international review: nadia dalbuono, the few

I fished through a pile of books on my side table, trying to figure out which one to read. I like to stay savvy with what’s new, but I don’t have the time, in those precious few hours when the Rocket is asleep, to read all the books I want. I picked up James Ellroy’s Perfidia; it would be my first Ellroy, and I found myself slowly falling into it, until it fell on me. Like a temperamental eight-year-old, it takes a lot to convince me to read books that are too thick, at at some seven hundred pages, I couldn’t bring myself to get past thirty pages that day, but I hope to come back to it. I started Lee Child’s Personal (on the back cover: “And this time…it’s PERSONAL”), again, my first Lee Child; I ended up enjoying it far more than I thought though his completely inability to put a comma in everywhere (and as you know, I love me twenty commas per sentence) was a touch distracting. Everything was brief. I guess it works. I mean. Jack Reacher is quite the speedy hero. Still, I put it down and drifted around the house a little before returning to my pile and picking up Nadia Dalbuono’s The Few.

I’m not an enormous fan of Italian fiction; I’m not besotted with the idea of traveling to Italy and crime authors who write about it tend to make it seem even more grim than Sweden. Mafia-type fiction, also, is not really one of the niches of the crime genre that I find myself drawn to. But the first few pages drew me in enough to curl up on the couch properly, and I had it finished by the next day.Detective Leone Scamarcio is a police officer avoiding his own personal history as much as he can. His father was in the mob, and despite being straight, he thinks (probably correctly) that everyone thinks he’s corrupt. Apparently not his chief though, who calls him to a clandestine meeting where some incriminating photos of a foreign minister and some naked young men have come to light. One of those men has been found gruesomely stabbed in his Trastevere apartment, and this whole thing needs to be solved silently and swiftly before the chief has to answer to a friend in the very highest of places. One of the few clues left in the dead man’s apartment points the trail (unpleasantly) towards the abuse of children, and so Scarmarcio heads down it to a town full of secrets, corruption, and the worst kind of people in the most untouchable of places. As the summer heat gets his colleagues sweating and the minutiae of police politics seems unbearable, Scamarcio can’t help but wonder if there was more good to be done by way of the family industry than in a police force trying to do its best amongst Italy’s crooked dealings.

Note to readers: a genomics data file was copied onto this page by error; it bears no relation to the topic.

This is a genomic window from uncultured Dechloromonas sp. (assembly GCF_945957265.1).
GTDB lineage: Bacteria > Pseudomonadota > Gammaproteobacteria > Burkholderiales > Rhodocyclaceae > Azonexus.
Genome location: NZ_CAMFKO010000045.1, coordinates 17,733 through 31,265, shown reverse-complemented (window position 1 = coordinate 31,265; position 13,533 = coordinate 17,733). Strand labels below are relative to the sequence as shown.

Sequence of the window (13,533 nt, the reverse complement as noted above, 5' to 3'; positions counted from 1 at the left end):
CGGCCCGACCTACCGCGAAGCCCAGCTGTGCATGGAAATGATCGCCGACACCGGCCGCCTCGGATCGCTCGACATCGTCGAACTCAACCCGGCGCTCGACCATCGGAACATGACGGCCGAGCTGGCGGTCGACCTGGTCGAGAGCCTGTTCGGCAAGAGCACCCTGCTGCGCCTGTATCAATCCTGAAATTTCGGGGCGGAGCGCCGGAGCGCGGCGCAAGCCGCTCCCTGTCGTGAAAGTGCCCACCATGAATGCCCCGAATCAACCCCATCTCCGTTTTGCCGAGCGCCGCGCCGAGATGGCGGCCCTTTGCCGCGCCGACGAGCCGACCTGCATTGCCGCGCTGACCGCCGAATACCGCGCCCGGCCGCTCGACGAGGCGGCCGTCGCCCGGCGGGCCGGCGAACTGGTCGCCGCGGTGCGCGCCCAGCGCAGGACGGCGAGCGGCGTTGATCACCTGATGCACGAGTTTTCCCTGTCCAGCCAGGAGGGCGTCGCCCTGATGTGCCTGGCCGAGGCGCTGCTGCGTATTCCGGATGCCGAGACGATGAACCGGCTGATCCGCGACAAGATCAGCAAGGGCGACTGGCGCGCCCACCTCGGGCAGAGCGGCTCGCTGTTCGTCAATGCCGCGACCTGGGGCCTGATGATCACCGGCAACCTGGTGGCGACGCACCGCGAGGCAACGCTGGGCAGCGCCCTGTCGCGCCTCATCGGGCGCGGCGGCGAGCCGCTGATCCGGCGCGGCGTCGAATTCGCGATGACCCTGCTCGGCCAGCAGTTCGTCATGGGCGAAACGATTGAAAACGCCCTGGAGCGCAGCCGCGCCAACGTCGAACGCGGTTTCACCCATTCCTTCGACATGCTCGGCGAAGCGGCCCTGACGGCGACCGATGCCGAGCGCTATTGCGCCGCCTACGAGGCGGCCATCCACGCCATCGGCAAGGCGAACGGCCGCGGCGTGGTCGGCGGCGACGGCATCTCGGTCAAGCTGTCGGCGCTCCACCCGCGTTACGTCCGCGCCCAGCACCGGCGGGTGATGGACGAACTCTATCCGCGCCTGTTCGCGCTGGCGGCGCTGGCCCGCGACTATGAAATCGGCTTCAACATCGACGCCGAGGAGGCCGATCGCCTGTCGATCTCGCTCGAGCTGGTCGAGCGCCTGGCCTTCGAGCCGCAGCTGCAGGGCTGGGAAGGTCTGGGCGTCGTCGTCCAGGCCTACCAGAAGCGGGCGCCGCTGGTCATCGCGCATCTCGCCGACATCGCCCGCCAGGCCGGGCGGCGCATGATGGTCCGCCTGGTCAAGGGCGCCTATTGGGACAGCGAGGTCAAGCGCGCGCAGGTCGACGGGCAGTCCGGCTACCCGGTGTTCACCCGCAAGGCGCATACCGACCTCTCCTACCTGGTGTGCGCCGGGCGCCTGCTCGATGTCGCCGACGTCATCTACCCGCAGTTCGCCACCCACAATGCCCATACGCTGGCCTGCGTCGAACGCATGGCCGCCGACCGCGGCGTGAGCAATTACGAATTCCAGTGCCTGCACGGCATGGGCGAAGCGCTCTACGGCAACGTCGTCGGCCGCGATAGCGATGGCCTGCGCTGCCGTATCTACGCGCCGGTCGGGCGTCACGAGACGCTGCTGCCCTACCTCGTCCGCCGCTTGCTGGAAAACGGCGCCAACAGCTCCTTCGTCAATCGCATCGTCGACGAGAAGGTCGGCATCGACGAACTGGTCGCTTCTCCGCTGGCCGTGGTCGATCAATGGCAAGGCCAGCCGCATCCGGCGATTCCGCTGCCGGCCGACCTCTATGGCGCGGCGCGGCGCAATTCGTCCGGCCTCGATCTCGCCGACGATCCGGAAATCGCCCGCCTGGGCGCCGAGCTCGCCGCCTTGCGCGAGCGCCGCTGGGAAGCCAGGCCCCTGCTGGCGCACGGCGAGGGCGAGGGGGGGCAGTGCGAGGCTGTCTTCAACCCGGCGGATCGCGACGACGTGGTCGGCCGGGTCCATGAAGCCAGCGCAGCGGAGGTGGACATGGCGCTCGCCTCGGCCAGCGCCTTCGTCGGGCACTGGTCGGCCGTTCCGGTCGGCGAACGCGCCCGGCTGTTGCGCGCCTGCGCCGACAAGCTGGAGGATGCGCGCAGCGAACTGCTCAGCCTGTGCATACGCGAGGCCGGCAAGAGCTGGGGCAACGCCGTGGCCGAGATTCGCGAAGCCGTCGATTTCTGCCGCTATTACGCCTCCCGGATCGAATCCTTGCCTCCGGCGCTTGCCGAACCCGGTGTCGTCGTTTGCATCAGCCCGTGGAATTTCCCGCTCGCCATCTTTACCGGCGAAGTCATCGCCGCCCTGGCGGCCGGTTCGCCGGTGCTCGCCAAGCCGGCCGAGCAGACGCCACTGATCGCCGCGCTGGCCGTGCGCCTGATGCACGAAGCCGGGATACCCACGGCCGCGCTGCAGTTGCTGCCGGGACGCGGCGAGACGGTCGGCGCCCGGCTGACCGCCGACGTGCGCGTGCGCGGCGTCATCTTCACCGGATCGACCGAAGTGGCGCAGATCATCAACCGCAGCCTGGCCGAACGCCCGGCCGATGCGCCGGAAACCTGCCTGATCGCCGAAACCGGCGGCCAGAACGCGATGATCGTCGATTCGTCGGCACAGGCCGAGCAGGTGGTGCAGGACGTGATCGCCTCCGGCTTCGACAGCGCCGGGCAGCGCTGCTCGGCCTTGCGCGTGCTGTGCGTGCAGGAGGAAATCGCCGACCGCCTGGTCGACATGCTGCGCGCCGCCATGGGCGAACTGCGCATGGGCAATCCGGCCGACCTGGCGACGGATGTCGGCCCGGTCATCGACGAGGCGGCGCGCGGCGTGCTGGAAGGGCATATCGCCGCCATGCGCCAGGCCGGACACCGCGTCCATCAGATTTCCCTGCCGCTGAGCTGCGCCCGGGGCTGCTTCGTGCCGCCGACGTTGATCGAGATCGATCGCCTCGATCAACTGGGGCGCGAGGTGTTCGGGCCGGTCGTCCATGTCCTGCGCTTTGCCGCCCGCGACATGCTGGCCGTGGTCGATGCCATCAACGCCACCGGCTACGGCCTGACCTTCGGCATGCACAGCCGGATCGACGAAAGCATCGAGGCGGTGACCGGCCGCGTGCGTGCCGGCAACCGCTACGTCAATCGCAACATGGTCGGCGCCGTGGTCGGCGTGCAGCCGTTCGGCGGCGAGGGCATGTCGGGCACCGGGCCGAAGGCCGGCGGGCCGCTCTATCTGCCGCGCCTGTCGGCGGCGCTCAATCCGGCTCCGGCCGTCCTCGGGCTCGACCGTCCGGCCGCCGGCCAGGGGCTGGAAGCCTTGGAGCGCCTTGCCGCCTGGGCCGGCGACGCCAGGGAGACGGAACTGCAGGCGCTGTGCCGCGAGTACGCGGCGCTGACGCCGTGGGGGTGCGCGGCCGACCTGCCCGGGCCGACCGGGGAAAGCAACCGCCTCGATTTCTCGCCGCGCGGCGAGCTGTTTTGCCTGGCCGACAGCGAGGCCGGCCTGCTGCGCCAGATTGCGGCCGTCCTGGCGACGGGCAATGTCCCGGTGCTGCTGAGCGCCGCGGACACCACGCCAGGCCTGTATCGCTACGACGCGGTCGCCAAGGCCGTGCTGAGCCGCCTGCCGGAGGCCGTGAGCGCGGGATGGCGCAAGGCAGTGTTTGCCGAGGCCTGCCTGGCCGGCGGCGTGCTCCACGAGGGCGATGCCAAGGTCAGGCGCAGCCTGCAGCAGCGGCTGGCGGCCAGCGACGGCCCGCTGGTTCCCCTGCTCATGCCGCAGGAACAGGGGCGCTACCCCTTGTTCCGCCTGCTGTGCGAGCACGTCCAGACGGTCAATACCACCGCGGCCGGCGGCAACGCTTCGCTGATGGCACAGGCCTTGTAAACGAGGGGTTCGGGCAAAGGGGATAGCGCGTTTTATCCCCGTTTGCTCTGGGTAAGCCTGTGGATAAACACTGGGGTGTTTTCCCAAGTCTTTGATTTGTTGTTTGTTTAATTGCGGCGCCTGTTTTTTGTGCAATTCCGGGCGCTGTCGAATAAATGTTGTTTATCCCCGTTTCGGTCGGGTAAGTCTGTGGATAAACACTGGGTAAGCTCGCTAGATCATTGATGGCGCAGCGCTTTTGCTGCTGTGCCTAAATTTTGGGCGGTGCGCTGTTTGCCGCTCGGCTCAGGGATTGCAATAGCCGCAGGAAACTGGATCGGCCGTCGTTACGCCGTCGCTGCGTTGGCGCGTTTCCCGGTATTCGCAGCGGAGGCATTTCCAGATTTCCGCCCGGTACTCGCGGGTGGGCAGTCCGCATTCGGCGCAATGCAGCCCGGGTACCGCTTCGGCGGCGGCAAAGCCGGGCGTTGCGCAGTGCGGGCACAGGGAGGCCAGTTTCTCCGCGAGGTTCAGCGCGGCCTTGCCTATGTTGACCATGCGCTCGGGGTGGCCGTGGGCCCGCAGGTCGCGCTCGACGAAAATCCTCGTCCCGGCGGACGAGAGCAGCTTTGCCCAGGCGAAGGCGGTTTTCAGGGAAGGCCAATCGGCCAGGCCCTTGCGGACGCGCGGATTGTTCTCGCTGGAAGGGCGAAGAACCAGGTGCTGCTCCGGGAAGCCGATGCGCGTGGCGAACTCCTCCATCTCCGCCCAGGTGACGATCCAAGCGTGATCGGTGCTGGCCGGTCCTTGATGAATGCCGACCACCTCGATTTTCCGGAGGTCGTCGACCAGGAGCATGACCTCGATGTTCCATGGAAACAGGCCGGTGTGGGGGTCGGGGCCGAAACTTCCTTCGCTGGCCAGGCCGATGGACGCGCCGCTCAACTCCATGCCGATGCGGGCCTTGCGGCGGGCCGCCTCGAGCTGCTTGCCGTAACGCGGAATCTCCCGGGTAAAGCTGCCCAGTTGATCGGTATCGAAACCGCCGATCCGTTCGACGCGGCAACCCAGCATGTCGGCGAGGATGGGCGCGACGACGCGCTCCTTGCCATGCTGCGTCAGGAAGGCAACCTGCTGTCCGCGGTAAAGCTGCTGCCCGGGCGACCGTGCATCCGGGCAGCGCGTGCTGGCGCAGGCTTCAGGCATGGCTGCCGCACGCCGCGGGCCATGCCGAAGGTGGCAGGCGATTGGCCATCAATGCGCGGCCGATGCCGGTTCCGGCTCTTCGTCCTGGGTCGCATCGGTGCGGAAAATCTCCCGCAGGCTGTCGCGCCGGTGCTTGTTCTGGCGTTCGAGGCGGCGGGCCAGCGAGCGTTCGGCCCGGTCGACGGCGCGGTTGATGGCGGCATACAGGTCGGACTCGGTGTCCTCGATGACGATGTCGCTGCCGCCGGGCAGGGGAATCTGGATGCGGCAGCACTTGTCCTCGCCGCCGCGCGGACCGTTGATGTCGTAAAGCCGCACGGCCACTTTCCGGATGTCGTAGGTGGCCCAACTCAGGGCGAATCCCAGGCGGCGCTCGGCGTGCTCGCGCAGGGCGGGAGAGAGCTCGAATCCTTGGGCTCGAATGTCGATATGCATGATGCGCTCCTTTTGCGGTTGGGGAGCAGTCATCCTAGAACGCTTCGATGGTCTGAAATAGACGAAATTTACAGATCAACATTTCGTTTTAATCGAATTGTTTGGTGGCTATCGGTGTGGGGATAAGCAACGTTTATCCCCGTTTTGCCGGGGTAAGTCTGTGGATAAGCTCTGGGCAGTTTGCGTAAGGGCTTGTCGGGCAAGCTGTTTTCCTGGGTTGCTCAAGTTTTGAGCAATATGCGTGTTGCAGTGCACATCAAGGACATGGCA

There are a few too many loose ends in this, and while it’s part of a two-book series, these seem so tied to the specific crime of this book that I’m not sure Dalbuono will tie them up later. There was something about the crime, despite being the hideousness of a child abduction (one thing almost guaranteed to make me feel sick about reading), that felt a little…unenthusiastic? For such a heinous crime I wasn’t as invested as I expected to be. The tale told throughout of a childhood friendship turned criminal and sour has a smaller payoff than I was anticipating. Leone was reputed to have sudden outbursts of violence but nothing much came of it beyond one scene. Nevertheless, it had great pacing, a lot of tension, interesting locales (the cliffside prison was a new one), and kept me happily captivated. Nothing outrageously new to see here, but a hearty crime book on a winter night is worth more than an electric blanket.

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